Helping Millennials through the Latest Financial Storm
There’s no question that the fallout from COVID-19 has been far-reaching, as the virus has affected the lives of everyone across the globe, regardless of demographics. From a financial standpoint, the pandemic has hit Millennials particularly hard.
Millennials, defined as individuals born between 1981 and 1996 (ages 24-39), came of age during the 9/11 tragedy, entered the job market during the Great Recession and are now grappling with the pandemic recession while still relatively young in their careers. According to Ana Kent, a policy analyst at the Center for Household Financial Stability at the Federal Reserve Bank of St. Louis, Millennials have carried the effects of the Great Recession for most of the past decade and are therefore not generally as well off as their older generation counterparts were at the same age. As such, the economic effects of the pandemic have the potential to cause dangerous setbacks to this age group as Millennials commonly have little to no financial cushion to handle financial hardships. They are also facing job loss, which makes them especially vulnerable to the shutdown, having spent much of their lives failing to reach economic goals. Financial institutions are in a perfect position to help these struggling Millennials and here’s why they should:
They are the largest generation
Millennials have surpassed Baby Boomers as the largest adult generation of Americans at 72.1 million people and despite being among the hardest hit financially, they still have significant spending power. They are entering their prime spending years in their mid-thirties, becoming the largest discretionary spending group, up +3-4% per year. They are also the most diverse generation with almost half belonging to a minority group.
They spend, but are also price-sensitive
Because Millennials are less wealthy than their predecessors, they care about price and won’t spend a lot on brands that don’t have an obvious point-of-difference from competitors. However, they will still pay more for status and quality.
They are tech-savvy
They shop on smartphones and use them to seek out the best deals. They prefer specialty stores to department stores due to perceived value and superior service and will often shop at discount retailers to save money. They also like the convenience and instant gratification of online shopping, so they use their devices to shop from retailers like Amazon who can deliver quickly.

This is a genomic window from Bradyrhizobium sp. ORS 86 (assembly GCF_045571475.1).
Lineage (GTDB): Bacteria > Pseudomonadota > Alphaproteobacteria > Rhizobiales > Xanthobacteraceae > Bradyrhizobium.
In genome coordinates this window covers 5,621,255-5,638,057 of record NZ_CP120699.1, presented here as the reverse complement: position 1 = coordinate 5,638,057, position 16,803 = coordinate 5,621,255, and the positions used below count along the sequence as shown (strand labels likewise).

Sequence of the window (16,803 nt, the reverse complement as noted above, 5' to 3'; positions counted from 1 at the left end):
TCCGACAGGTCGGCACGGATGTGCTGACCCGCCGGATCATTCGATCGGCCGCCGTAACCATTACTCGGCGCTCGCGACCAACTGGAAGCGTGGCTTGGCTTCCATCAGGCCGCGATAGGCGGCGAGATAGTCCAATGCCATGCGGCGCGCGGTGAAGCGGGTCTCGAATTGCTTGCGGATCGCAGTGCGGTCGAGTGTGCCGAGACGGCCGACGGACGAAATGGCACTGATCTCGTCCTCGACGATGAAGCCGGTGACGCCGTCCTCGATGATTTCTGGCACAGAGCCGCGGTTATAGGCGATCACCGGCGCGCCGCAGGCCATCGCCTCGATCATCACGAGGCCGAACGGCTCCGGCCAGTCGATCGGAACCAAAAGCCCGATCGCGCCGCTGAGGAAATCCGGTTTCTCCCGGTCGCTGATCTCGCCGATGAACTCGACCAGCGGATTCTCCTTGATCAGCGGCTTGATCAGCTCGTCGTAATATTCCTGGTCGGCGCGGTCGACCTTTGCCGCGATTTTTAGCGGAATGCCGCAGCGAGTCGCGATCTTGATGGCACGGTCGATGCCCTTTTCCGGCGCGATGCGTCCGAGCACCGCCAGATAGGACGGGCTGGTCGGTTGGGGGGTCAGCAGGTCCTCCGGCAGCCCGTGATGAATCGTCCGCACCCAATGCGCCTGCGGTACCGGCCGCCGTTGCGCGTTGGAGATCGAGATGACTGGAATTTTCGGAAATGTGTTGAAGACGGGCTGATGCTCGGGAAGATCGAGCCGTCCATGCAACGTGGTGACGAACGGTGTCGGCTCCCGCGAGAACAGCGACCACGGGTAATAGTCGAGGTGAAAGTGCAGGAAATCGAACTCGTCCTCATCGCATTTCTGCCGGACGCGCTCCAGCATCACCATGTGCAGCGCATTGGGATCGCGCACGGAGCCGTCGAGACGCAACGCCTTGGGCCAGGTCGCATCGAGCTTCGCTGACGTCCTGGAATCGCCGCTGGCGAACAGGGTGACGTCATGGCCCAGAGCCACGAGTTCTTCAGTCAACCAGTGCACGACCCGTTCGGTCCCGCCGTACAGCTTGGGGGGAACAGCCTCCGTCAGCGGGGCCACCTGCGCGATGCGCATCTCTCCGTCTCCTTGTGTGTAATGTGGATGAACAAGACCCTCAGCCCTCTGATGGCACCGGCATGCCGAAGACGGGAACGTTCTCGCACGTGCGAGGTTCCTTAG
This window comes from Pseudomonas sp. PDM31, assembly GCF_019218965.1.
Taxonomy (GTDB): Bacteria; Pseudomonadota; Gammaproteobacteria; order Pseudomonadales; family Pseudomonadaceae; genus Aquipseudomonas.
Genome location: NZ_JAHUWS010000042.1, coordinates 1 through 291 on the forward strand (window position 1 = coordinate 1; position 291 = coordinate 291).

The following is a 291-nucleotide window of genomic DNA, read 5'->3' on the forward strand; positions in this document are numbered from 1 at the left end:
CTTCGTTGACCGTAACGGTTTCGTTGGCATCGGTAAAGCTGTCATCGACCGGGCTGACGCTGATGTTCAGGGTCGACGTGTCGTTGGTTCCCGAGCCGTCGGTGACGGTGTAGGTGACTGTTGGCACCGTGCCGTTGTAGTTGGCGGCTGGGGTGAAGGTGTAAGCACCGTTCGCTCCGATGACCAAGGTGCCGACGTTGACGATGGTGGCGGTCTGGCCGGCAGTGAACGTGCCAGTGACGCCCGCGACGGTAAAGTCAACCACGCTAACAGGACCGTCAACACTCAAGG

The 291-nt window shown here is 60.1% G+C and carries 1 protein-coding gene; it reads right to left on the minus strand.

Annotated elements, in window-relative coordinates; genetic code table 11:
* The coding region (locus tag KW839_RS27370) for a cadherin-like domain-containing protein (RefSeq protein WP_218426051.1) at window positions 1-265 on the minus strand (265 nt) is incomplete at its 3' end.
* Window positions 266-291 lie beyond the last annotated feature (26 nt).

They invest in things important to them
Millennials are committed to environmental causes and board diversity when investing in companies.
They value accessibility and convenience
Despite being tech-savvy, this generation prefers megabanks to digital-only banks. According to a report conducted by Quidini, Millennial consumers value banks with self-service kiosks, a simple online banking platform and an easy-to-use mobile app. Smaller banks can and should still target Millennials, but should offer personalized services that matter to them, such as money saving strategies, socially responsible investment opportunities and digital platforms they can access on their phones easily.
They need help, especially now
A 2019 US Financial Health Pulse survey revealed that only 24% of Millennials were financially healthy before the pandemic, making the majority of the group unable to be financially resilient during this difficult economic climate. Additionally, 54% were struggling somewhat financially and 22% were having significant financial difficulty before the shutdown. The 2020 Deloitte Global Millennial Survey discovered that one in five global Millennials were out of work by May and one in four of the younger Millennials 25-30 had either been laid off or furloughed.
Spending patterns and attitudes that existed prior to COVID are likely to shift as Millennials may opt to move out of cities as they start families and will want to purchase cars and houses (items which had previously been less important to them).
How can financial institutions help?
There isn’t one magic solution to helping Millennials, so it’s best to use a customized, personalized approach. Helping them find ways to save or make money will go a long way to establishing a strong, lasting relationship. Millennials look for diverse service offerings in their financial institutions, not just a place to hold their money. According to a survey conducted by TransUnion, 86% of Millennials currently worry about being able to pay bills and loans. 40% cite paying credit card bills as their most pressing concern (U.S. Financial Health Pulse survey). Banks would be wise to offer their Millennial customers bill reduction services as long as they are simple to use.
ApexEdge provides a user-friendly money-saving platform that can be easily adopted by companies to help their customers save money quickly and effectively. We offer expert bill negotiation on a wide variety of products and services, as well as subscription cancellation and other value-added enhancements, which can all be managed on an app. This is not only ideal for Millennials, but also for financial companies that want to stand out from their competition by providing simplified, compelling products and services. Contact us today to find out other ways you can help Millennials begin to build a brighter financial future.
Sources: group.pictet, thefinancialbrand.com
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